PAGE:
Rising votes: List some of the assumptions that made you say either yes or no? Are there any surprises as well?

SC: Our assumptions were that we would naturally take a while to have an impact since we are such a niche. Also that we would upload content at our own pace. Little did we know that our content was unique in its kind and we had to increase the rate of impact of this content.

We were surprised by the recording of our content. Our fans get involved with our content and share it even further and wider. It is humble to know that we are making an impact out of our passion.
Another surprise is that we are talking to three generations, as in our people [gen X]millennials and Genl Z.

broadcast: Our assumptions naturally gave us time to make an impact that would make us a niche, and we carried the content our own way, and so little did we know that our content was unique, which forced us to increase its production content.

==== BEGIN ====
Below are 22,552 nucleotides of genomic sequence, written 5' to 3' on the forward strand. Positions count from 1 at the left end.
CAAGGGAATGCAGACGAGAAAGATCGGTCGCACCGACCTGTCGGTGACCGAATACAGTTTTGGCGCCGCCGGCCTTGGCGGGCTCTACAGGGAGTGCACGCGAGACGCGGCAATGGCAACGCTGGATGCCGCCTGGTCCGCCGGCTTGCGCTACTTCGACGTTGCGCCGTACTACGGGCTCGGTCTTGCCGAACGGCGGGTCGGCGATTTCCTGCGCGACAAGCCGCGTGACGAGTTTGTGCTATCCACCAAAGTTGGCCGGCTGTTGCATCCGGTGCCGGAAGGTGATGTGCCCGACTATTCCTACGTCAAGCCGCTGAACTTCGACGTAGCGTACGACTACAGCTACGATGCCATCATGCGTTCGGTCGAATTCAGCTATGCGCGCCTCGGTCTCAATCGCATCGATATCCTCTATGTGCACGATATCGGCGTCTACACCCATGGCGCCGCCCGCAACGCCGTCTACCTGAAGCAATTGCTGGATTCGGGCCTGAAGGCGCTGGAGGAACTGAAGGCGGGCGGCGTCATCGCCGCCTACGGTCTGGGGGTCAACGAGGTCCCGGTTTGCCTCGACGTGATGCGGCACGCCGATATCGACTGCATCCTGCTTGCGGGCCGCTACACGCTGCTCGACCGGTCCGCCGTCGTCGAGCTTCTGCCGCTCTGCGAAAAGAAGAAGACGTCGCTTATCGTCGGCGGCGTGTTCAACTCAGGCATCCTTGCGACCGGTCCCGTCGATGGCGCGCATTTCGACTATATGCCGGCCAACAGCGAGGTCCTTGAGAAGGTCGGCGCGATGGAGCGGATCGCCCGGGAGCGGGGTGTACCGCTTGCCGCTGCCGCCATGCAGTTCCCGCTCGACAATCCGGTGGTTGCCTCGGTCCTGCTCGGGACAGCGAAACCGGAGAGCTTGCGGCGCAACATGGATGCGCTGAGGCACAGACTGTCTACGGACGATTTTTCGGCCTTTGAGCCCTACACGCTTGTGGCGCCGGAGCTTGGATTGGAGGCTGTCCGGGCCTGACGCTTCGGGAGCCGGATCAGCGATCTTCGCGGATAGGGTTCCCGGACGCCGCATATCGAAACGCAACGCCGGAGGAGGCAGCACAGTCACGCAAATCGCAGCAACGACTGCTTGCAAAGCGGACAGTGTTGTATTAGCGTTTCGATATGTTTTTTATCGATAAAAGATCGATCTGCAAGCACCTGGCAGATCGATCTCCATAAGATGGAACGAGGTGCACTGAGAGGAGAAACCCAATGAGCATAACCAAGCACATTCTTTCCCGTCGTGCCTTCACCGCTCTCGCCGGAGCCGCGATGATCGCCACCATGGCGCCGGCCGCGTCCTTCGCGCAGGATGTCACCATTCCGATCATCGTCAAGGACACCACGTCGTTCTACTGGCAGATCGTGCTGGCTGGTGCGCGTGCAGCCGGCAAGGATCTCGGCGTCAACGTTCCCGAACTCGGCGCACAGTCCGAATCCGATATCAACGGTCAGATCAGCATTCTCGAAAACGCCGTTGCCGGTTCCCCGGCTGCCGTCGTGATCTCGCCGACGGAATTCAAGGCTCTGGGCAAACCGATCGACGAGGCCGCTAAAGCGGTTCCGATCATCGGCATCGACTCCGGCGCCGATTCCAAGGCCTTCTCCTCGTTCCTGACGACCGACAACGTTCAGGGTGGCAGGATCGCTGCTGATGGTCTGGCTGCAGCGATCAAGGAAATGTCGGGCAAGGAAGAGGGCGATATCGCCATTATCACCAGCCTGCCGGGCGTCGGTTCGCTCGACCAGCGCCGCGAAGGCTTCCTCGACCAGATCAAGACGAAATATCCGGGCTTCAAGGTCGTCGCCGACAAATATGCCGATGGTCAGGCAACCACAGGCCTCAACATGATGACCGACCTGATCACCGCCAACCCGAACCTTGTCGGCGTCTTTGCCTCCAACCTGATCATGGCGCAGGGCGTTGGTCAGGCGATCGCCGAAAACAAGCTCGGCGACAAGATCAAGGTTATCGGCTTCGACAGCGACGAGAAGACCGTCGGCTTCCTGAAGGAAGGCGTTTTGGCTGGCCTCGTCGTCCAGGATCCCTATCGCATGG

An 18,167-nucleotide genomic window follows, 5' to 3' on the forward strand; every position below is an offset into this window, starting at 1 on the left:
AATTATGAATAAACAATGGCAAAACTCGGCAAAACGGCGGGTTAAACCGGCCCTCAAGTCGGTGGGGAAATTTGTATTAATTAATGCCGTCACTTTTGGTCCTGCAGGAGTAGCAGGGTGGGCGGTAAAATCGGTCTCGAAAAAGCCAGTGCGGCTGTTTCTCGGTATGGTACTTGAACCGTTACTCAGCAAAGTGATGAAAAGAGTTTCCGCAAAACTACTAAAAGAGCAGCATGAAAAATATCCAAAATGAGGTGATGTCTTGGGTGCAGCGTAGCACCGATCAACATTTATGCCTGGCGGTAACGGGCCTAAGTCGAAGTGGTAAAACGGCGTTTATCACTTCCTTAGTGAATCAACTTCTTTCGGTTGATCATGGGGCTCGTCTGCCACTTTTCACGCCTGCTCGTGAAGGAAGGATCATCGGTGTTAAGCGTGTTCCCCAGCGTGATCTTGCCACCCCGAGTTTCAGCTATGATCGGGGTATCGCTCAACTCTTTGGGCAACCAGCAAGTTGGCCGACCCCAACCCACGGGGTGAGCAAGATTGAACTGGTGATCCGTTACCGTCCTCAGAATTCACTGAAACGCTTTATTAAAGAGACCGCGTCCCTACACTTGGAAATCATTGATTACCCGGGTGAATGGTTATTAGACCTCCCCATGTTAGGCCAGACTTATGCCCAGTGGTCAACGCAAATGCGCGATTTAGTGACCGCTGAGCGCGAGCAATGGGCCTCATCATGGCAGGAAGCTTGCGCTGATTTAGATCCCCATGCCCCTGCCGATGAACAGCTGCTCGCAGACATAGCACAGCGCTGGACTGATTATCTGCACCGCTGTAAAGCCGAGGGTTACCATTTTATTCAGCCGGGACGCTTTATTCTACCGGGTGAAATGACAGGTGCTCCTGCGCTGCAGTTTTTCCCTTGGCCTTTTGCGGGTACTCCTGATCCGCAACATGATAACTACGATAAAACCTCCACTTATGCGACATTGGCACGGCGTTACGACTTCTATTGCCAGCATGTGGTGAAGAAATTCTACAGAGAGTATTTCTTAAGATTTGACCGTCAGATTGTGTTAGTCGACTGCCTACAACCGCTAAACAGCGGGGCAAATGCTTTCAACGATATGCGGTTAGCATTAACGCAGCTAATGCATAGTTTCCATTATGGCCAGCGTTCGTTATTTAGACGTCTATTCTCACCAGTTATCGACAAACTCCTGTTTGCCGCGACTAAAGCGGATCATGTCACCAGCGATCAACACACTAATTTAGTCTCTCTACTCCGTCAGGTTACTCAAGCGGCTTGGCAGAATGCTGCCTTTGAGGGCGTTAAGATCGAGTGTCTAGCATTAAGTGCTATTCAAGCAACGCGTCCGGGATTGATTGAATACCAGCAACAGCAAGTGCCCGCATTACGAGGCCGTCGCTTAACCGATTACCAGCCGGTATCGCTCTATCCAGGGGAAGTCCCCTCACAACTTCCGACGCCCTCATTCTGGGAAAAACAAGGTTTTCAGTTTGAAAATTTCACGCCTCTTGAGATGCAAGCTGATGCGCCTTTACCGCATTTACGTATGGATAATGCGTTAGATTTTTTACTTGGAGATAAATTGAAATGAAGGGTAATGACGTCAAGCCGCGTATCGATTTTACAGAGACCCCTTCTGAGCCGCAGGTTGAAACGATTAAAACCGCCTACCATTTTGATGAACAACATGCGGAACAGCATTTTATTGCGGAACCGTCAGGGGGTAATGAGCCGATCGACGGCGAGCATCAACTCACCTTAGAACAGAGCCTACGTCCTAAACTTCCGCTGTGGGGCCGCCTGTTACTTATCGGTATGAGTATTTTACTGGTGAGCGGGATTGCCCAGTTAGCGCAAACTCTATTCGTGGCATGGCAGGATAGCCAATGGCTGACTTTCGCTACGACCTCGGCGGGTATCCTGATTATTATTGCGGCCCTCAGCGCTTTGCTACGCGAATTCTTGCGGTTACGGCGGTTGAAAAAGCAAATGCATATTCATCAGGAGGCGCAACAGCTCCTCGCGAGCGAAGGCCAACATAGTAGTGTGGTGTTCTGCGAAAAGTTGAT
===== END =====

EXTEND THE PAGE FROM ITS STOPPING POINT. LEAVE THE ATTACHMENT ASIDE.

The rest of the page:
What surprised us was the extent to which our content accommodated our audience’s integration of our content and shared it more and more widely, and we did not think we made an impact with our passion, and the other surprise is that we are talking to three generations, our generation (Generation X), Millennials and Generation Z.

Rising Voices: What technological steps do you think could encourage more language use online by either Internet companies or digital platform owners?

SC: Digital platforms can start by designing native digital tools and also continue to support accessibility and connectivity.

broadcastDigital platforms can be created with native digital design tools, and they can continue to support access and connectivity.

Rising voices: The current growth of online and offline language tends more towards the oral and auditory aspects of language, so what impact can it have on its written and read aspects?

The Shagz Chronicles Podcast Logo

Logo Podcast Shaggs Blogs